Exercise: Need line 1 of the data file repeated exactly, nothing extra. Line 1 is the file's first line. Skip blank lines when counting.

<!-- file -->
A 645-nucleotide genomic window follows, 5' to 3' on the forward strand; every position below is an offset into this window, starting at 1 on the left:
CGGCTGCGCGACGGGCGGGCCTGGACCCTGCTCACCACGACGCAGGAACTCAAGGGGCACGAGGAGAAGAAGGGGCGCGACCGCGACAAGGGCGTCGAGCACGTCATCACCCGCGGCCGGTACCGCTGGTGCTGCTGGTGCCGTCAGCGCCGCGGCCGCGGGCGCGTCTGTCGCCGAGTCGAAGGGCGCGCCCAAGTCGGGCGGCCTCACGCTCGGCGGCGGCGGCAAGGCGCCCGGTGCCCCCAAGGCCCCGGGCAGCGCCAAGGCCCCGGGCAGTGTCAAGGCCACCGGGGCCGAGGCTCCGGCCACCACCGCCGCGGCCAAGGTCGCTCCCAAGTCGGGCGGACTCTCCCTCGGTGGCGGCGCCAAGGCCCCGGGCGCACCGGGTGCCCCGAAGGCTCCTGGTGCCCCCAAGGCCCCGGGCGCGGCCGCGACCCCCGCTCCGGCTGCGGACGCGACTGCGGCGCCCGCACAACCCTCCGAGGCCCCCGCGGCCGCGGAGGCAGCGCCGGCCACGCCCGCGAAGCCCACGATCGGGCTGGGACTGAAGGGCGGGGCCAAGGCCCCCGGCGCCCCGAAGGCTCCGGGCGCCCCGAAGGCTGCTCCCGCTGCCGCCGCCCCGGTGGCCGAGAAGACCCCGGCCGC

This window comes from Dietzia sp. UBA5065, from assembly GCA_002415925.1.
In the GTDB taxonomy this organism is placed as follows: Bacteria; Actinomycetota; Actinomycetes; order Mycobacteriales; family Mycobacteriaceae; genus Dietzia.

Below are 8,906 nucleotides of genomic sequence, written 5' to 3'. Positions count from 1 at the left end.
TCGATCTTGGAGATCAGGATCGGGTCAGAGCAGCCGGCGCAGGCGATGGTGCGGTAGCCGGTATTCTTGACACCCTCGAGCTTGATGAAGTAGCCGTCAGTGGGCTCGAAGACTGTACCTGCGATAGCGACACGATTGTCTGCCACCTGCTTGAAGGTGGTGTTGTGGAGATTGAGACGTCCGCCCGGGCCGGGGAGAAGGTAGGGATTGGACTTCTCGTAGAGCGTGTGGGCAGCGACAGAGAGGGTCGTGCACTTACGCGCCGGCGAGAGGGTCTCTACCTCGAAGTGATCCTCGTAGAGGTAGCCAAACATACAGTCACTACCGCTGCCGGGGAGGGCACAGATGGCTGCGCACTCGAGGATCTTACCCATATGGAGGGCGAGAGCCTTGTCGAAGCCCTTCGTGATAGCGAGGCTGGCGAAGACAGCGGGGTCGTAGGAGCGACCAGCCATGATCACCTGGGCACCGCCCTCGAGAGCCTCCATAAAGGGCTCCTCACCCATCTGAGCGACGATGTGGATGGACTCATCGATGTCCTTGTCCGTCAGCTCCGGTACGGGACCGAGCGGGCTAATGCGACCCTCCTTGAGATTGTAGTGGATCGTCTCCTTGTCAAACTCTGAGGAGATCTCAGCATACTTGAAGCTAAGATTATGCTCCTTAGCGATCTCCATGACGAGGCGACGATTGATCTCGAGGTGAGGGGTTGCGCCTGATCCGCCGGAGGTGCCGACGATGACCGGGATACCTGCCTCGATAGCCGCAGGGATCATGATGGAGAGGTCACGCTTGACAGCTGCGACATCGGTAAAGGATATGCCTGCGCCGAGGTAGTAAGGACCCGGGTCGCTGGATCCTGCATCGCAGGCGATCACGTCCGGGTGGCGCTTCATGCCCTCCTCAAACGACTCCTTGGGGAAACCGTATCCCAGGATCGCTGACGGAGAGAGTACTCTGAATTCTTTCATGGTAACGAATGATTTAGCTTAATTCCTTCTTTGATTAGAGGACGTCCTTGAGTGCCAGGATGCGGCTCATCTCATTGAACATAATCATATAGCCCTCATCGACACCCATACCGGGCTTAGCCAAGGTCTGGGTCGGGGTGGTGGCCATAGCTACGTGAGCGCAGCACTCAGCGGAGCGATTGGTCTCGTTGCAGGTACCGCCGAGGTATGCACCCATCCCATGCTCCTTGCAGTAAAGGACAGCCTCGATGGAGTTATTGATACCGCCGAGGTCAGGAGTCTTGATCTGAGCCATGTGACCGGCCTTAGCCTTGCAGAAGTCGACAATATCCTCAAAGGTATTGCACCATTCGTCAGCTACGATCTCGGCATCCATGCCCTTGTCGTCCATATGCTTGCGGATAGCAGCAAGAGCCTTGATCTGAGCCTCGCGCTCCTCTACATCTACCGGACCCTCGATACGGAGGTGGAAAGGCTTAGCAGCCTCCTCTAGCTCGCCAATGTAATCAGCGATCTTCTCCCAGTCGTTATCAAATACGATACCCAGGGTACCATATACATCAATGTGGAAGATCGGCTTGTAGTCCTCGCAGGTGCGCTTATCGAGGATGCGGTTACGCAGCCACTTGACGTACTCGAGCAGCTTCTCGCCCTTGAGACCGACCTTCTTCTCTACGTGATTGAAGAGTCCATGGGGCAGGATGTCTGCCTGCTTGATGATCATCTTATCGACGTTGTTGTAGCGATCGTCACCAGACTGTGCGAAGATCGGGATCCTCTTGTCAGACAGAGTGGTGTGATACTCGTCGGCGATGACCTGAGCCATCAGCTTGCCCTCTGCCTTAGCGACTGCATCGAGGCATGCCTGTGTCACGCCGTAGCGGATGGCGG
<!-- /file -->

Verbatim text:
A 645-nucleotide genomic window follows, 5' to 3' on the forward strand; every position below is an offset into this window, starting at 1 on the left: